Chapter One

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Hi, guys! So, for those of you who don't know, Double or Nothing (my previous story) has been deleted. It just wasn't working, so rather than upload more or try to fix it, I decided to try again with an entirely new story. It's still about twins (that's an idea I really want to explore), but it's not related to that story in any shape or from.

I'm also trying a SLIGHTLY new genre here. It's still predominantly teen fiction (and will include romance!) but this time I'm including a paranormal touch. Don't worry, though: for the most part, the genre will remain teen fiction romance, just with a slightly new spin.

Anyway, enough of me rambling. I'll let you get on and read the first chapter.


                  I was used to living in a mirror.

                  Not literally, of course: I hadn’t been trapped in some kind of parallel universe, accessible only through mirrors on each side. That would’ve made the whole thing infinitely more interesting, like the start of a bestselling fantasy novel, or a TV show that’d run at least five seasons. That kind of thing would have potential.

                  Of all the ways I could think of to describe my life at that particular point, having potential certainly wouldn’t have been one of them.

                  For anybody who had stood in the doorway to my bedroom more than five years ago, it may have looked like somebody had placed a supersized mirror right down the centre of it. Everything was identical: the beds on opposite sides had matching covers; the dressers and wardrobes had been bought in a set of two; the collection of items on the bedside tables chosen for correspondence. The illusion was the result of my twin sister, Reese, and her bright ideas; at that age, we were still experiencing twin novelty, wanting to establish ourselves as two separate people as little as we could. An identical room had seemed a good place to start, leaving everything else to follow.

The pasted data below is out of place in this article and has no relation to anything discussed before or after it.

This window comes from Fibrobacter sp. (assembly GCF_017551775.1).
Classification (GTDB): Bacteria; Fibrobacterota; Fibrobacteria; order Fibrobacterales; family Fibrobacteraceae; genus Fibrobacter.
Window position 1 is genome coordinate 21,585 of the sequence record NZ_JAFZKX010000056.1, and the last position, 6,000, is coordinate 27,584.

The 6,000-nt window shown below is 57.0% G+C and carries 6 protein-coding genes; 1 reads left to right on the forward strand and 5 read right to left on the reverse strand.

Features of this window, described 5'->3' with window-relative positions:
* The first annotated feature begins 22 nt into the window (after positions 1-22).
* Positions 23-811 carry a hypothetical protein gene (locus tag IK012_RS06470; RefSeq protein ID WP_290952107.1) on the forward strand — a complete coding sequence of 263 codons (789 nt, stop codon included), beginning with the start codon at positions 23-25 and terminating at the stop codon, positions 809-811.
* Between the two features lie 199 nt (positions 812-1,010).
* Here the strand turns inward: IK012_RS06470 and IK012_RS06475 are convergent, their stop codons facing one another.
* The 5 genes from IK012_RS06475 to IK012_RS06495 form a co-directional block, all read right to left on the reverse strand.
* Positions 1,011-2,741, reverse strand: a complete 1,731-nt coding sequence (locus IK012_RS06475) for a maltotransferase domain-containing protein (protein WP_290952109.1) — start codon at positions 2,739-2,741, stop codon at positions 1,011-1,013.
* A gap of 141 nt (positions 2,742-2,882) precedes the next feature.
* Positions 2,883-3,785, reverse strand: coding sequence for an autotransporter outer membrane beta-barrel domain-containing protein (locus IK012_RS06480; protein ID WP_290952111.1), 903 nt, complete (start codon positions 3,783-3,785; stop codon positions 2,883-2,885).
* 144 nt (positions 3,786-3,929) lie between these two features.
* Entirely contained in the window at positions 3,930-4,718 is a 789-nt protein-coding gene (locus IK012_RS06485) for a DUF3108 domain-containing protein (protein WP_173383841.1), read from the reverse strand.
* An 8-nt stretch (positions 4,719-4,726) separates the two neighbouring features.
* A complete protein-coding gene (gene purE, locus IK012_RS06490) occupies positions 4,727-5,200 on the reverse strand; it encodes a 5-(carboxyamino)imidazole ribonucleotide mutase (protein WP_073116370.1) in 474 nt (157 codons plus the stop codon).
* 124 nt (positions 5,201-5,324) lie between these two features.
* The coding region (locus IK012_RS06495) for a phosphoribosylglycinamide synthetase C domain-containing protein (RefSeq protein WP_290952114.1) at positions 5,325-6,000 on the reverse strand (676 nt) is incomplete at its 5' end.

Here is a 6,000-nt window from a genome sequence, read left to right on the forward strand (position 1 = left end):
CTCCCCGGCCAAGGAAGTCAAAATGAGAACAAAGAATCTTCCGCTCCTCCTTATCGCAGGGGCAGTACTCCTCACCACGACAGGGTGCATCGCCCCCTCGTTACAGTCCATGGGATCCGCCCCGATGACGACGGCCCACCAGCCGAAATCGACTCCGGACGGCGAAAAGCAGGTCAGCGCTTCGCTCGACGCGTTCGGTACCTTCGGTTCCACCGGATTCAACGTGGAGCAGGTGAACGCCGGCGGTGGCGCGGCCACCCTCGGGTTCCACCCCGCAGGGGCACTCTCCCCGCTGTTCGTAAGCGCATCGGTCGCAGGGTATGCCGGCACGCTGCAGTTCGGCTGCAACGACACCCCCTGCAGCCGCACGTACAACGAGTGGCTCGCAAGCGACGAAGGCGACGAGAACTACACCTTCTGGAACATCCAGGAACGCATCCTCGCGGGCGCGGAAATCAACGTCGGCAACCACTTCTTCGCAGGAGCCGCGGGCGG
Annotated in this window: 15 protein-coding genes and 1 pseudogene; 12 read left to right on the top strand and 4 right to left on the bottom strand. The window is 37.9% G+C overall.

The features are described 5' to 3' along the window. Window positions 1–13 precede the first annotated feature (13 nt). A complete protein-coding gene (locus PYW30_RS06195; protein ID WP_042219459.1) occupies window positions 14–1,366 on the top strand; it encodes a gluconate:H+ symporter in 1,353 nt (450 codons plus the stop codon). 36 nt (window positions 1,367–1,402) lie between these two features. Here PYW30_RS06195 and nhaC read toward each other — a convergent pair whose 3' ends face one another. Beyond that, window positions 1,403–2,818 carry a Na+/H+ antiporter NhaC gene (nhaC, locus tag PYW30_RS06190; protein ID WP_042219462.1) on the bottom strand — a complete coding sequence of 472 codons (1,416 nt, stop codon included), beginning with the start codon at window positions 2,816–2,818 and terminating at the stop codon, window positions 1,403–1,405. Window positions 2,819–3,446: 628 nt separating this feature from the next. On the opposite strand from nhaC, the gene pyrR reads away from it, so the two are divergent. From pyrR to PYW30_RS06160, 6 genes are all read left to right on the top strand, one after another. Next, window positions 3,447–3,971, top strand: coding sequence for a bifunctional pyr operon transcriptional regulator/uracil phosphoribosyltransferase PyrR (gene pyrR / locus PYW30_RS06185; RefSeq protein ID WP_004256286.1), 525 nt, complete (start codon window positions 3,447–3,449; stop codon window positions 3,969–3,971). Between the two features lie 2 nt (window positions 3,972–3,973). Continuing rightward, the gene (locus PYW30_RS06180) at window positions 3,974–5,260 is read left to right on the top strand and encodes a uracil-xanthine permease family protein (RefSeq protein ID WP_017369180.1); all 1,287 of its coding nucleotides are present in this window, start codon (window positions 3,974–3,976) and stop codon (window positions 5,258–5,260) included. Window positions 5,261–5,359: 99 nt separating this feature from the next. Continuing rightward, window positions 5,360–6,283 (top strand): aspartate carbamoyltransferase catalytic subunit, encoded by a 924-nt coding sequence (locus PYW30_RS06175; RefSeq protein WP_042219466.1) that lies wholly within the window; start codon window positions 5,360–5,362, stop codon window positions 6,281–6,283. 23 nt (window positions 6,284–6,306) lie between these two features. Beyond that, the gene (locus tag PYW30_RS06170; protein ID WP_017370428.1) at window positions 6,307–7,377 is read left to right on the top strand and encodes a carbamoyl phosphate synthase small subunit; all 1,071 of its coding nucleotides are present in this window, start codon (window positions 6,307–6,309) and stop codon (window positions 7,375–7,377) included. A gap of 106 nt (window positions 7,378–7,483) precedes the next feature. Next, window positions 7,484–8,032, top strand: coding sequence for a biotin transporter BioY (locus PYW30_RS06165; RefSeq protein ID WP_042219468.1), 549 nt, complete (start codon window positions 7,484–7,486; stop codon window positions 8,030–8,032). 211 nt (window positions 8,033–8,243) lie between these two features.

Over the years, however, the effect wore off. Through our teenage years, we branched out into different interests, which was soon reflected in the interior design. Reese’s wall became covered in posters of the actors and singers she adored, all Photoshopped into shiny glamour, while mine stayed mostly bare. A stockpile of make-up littered the top of her dresser, but my – much smaller – collection was tidied away inside a drawer. Her side was more often than not a minefield of abandoned shoes, heels and trainers and boots all scattered across the carpet, but I only owned half the amount. Day by day, the mirror effect grew much less noticeable, until it was beginning to resemble just the space of two siblings, with none of the similarity of identical twins.

                  And when we were eighteen, two months after our birthday, it disappeared completely. All at once.

                  After it happened, I spent most of my time in the room, often lying flat on my bed, staring up at the ceiling as if this was an occupation in itself. My half looked the same as ever: an unassuming tidiness, spread evenly across the space. The key difference, however, came when I turned my head to the side, sparing a glance for Reese’s section.

                  Her bed was empty, the covers pulled tight in a way she never would’ve done, not slept in for weeks. The top of the dresser had been cleared, and so had the floor. None of her shoes, or her other scattered belongings, were in sight.

                  But, then again, neither was she.

                  There had been a lot of things to know about Reese Washington: more than any person surely should’ve been able to carry with them. I’d often thought that was why she’d needed a twin in the first place, as if that amount of personality couldn’t be contained in a single person. As her identical, sharing everything right down to our DNA, I’d assumed I’d known all there was. However, as it turned out, none of that mattered – not when I didn’t know the biggest thing of all.

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